Sharing a recording on the internet is only one way of using the footage. Their primary function is to protect you, coming in pretty handy when you need evidence making your point.
If you take a look at the videos of this kind, it will strike you that most of them were made in Russia. That’s no coincidence, of course. It says a lot about the traffic culture of Russia that they share the same rate of lethal accidents per person as India and Mozambique, and rate only slightly below Afghanistan on the list. Violent disputes, corrupt policemen, hit and run accidents are common, which prompts the insurance companies to urge the clients to use dashcams as some kind of constant digital witness. In Russia the gadget is so wide-spread that by now its accident and crime preventing power is actually demonstrable.
The psychological background of its success is only logical: if the drivers get used to being watched all the time, they’ll sooner or later become more careful out on the road. They’ll learn that running a red light is too risky, as they could enter the field of vision of another car’s dashcam any time. Cars equipped with dashcams all over the place would no doubt hold back hell-raisers.
The direct use of the dashcam is of course much more tangible. It will do you a huge favour if you crash with an idiot. Many of the recordings show such drivers calm down as soon as they spot the camera behind the windscreen. This is one way in which the camera protects you, but it’s also useful in court if two parties cannot reach an agreement concerning damage and legal steps are being taken. The party who owns a recording of the incident can easily prove their point. At least in theory. In practice, all is not that simple.
And in Hungary?
While the internet is full of dashcam recordings, hardly any were made in Hungary. Maybe the trend just hasn’t reached us yet, you might think, but the reason in fact is that the legal judgement of such recordings is uncertain over here.
It is muddy, to say the least. Not even the competent authorities were able to give me precise information on the handling of dashcam recordings. There are no specific regulations that apply to the matter, but at least the making of such recordings is not forbidden; anyone is free to record anything from within their car. The public sharing of such videos, however, is somewhat more complicated as it is forbidden to publish recognizable personal data, such as number plates or the faces of pedestrians. Such data must be pixelated before uploading your video to any site.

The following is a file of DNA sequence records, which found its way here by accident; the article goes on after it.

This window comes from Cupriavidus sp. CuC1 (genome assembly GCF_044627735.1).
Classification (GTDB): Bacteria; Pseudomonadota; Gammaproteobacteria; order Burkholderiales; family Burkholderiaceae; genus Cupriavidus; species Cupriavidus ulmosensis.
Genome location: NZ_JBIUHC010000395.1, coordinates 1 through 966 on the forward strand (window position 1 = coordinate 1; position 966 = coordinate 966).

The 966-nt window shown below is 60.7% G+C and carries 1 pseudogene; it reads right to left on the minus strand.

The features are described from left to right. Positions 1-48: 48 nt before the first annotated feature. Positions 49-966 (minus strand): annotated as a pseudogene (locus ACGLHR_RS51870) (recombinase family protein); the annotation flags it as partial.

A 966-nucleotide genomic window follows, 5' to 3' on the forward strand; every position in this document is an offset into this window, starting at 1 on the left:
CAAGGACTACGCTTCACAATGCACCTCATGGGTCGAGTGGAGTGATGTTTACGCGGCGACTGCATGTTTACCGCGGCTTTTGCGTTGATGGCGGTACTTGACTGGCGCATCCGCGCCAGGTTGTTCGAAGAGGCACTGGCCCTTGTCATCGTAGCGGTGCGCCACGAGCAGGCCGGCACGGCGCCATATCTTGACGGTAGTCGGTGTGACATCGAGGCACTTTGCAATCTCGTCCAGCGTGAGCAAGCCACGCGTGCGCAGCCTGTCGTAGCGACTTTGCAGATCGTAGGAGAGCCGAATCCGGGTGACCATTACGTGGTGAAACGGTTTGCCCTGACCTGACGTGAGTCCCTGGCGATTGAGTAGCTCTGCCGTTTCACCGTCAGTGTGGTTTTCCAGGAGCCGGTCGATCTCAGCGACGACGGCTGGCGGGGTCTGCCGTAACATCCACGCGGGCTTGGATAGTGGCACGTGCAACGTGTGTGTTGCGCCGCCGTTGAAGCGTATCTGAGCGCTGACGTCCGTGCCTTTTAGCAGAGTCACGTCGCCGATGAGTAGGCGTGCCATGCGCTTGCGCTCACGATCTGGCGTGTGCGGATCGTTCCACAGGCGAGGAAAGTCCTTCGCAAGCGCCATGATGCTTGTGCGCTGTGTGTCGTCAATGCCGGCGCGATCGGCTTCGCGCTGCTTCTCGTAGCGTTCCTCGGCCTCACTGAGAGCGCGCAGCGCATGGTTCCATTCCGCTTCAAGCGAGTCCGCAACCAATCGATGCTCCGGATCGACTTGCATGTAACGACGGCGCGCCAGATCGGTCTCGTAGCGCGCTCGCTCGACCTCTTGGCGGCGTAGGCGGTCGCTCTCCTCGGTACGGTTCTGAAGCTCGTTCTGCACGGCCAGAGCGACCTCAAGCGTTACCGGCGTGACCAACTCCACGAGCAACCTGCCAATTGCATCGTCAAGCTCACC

What you can achieve in Hungary using such a video as evidence in court is uncertain. We’ve asked several legal experts, but none of them knew of a single local lawsuit including a dashcam recording as evidence, and the same applies to the insurance companies. It still doesn’t mean that getting yourself a dashcam makes no sense, just be aware that it takes some more time for a working legal environment to come about to make the most of it.
How much does this constant attention cost?
An onboard camera made specifically for cars and all of its accessories won’t break the bank. You’ll find lots for offer on eBay and other similar auction sites. Their prices differ according to the capabilities of the camera, like the resolution (HD is the most common, but full HD is on the rise, too), its reaction to sudden changes in light, or other criteria, such as whether it assigns GPS coordinates to the recordings and has a built-in battery or display.
You can get operating, rather primitive models from Hong Kong for 20-30$, the more acceptable ones come between 40-60$. The useful models to choose from on the Hungarian market start at 85-100 €.
What's the dashcam-situation in your country?